Our national honor is gone because the German people, in the most difficult time of its struggle for survival, demonstrated a lack of conviction, shameless servility, and cringing, groveling tail-wagging that can only be called shameless.

[Dead wrong. In reality, the German people did not lose their national honor at all. They entered the war to protect the territorial integrity of their ally (Austria) which was ruthlessly attacked by Russia and Serbia (a highly noble cause).

They won the war with Russia (no small feat given the immense resources available to the latter) and they lost the war on the Western front through no fault of their own – the adversary was just way too strong.

The monarchy proved to be a highly inefficient system of government for the challenges of the new century – and most likely beyond repair. So the German people decided to radically reengineer this system by doing away with monarchy and creating a democratic Weimar Republic.]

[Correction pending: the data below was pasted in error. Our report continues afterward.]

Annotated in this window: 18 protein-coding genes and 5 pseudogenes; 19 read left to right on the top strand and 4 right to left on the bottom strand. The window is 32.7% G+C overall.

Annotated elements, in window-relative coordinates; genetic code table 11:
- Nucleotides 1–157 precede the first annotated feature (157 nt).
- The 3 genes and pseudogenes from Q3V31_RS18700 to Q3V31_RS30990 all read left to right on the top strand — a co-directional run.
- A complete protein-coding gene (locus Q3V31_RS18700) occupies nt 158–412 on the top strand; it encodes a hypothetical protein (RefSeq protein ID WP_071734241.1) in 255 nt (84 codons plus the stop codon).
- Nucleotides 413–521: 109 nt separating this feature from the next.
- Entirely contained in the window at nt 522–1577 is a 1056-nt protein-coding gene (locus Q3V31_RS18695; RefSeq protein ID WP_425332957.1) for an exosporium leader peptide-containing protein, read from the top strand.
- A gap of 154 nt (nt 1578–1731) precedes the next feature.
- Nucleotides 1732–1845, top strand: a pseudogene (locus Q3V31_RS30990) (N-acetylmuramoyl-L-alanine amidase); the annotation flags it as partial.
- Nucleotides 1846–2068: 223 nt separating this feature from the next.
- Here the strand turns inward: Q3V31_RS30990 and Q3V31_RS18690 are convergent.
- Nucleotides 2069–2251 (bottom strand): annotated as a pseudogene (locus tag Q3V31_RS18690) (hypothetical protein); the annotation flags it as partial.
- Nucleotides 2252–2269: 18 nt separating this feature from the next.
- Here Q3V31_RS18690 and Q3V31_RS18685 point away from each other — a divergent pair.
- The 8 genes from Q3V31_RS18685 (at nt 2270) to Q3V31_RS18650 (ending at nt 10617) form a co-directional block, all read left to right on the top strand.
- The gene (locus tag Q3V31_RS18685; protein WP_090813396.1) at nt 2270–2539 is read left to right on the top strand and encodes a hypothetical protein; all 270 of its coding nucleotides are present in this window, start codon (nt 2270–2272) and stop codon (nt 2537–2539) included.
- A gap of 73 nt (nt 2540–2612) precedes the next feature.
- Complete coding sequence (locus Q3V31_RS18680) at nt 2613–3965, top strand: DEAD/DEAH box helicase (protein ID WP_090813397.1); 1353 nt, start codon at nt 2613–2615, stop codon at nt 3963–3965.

We gave in pathetically without being forced to do so

[Wrong. Germany had to sue for peace (actually, capitulated) because it was forced tom do so by the overwhelming superiority of the enemy and the betrayal of their allies who signed separate peace treaties with Allied Powers]

The leadership of German people, against historical truth and its own knowledge, assumed the war guilt.

[It was forced to do so at gunpoint – under threat of continuing blockage (which would have killed hundreds of thousands of Germans) and being occupied by the Allied armies]

Lost territories are not regained through protest campaigns but by a victorious sword. And so anyone who today wants to liberate some area in the name of national honor must also be ready to take responsibility for this liberation with iron and blood.